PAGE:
|The importance of marine wind farms, as artificial hard substrates, on the North Sea bottom for the ecology of the ichthyofauna|
Reubens, J.; Degraer, S.; Vincx, M. (2009). The importance of marine wind farms, as artificial hard substrates, on the North Sea bottom for the ecology of the ichthyofauna, in: Degraer, S. et al. Offshore wind farms in the Belgian part of the North Sea: State of the art after two years of environmental monitoring. pp. 53-60
In: Degraer, S.; Brabant, R. (2009). Offshore wind farms in the Belgian part of the North Sea: State of the art after two years of environmental monitoring. Management Unit of the North Sea Mathematical Models, Marine Ecosystem Management Unit/Royal Belgian Institute of Natural Sciences: Brussel. 287 + annexes pp., more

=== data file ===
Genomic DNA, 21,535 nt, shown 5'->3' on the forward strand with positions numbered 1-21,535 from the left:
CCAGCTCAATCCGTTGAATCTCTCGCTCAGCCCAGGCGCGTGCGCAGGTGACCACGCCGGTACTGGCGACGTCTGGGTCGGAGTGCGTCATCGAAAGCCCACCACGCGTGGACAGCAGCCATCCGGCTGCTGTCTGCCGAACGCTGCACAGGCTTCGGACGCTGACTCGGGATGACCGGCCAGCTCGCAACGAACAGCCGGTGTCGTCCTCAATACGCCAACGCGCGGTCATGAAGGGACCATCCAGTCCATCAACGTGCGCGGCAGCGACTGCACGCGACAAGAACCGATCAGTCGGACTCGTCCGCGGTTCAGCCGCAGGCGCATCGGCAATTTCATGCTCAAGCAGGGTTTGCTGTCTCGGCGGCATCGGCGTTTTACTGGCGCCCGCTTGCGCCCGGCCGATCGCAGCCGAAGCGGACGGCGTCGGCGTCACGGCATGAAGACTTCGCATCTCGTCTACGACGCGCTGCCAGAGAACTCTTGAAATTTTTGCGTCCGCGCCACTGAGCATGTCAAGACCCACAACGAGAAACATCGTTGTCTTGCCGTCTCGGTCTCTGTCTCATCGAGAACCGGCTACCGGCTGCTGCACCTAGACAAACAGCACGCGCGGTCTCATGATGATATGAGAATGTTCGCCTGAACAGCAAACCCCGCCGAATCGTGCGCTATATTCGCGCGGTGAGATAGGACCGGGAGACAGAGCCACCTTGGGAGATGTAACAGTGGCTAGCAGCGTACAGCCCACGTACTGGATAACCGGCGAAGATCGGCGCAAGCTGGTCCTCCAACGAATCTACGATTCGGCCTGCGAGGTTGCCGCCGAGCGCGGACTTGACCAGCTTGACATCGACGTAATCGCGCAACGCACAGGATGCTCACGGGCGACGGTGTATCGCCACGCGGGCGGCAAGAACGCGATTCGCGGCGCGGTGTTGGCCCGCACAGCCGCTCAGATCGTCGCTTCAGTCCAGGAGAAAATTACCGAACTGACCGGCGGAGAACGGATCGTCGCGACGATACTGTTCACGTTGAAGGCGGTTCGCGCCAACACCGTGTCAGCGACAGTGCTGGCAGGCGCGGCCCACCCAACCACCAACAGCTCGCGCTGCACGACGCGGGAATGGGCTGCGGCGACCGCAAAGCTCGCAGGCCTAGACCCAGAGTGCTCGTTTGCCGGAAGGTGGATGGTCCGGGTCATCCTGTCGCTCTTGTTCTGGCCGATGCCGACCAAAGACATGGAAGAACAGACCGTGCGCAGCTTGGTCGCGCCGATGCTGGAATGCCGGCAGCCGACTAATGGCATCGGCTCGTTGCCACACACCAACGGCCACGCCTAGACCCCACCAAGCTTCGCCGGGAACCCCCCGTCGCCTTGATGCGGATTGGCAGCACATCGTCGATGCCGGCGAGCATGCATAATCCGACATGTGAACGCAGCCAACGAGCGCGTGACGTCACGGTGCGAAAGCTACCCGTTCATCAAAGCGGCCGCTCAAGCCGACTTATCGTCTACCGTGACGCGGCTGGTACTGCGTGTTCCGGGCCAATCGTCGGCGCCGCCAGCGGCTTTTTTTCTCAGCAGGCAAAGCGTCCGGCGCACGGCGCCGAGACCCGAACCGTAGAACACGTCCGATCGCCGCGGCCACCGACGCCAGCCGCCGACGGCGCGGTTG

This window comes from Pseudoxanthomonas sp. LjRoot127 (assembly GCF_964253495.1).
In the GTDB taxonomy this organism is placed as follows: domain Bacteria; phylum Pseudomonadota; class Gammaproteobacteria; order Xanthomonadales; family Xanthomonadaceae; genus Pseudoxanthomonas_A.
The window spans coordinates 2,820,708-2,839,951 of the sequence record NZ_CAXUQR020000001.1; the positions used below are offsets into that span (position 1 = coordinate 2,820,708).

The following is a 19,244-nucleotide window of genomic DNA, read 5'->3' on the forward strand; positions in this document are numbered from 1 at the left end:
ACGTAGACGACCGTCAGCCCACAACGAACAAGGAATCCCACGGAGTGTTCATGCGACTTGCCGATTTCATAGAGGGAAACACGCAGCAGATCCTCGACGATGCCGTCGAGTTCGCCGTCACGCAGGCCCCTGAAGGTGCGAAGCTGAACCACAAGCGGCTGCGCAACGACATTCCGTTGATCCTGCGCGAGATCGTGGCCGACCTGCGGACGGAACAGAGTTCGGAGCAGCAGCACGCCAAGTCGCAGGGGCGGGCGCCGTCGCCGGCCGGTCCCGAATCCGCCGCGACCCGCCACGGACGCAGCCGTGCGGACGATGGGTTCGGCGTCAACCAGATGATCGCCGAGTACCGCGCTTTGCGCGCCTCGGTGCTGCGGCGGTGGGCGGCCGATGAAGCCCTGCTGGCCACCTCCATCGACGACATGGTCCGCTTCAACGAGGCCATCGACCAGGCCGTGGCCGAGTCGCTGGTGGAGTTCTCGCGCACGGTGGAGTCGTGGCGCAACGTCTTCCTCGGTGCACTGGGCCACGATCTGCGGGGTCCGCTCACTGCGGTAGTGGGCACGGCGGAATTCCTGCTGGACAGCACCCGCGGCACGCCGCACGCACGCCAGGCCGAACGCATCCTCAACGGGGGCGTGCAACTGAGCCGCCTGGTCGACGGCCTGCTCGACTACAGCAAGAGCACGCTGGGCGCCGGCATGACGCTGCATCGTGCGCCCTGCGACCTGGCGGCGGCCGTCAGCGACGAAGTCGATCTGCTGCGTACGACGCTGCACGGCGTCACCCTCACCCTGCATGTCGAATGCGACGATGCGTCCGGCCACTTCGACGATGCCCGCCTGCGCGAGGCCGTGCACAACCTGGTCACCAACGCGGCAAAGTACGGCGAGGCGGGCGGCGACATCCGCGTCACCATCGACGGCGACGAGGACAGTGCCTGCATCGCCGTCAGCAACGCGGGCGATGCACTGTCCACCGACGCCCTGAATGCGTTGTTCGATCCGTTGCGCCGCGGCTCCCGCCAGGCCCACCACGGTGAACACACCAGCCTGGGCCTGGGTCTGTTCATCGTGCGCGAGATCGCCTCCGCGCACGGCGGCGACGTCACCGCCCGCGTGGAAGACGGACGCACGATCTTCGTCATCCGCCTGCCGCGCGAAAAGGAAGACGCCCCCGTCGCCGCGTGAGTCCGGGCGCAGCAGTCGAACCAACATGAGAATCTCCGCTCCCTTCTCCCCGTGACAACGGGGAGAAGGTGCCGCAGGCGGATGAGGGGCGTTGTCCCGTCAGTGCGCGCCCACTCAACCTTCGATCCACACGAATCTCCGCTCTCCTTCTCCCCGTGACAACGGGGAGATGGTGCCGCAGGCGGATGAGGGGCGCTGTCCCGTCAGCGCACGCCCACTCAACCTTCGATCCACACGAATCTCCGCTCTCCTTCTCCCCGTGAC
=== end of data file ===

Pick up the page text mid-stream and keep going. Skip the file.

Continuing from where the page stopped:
The foundations of windmills act as secondary artificial reefs, attracting different kind of fish species. This monitoring aims to determine attraction and/or net production of the ichthyofauna on the artificial hard substrates of the wind turbines placed at the Thorntonbank. By answering specific research questions and integrating the results, the principal question “ Do the secondary artificial reefs only attract fishes or do they produce them? “ can be tackled. A wide fan of technologies will be used in this research. The ichthyofauna associated with the artificial reefs will be quantified using visual and destructive methods, for instance visual census with scuba divers, ROV underwater camera, hook and lines, gill nets and trammel nets. The functional relations between the ichthyofauna and the reef habitat have their influence on growth patterns and productivity. By integrating the techniques and linking the results it will be possible to (partly) unravel and visualize the attraction/production at the artificial reefs in the BPNS.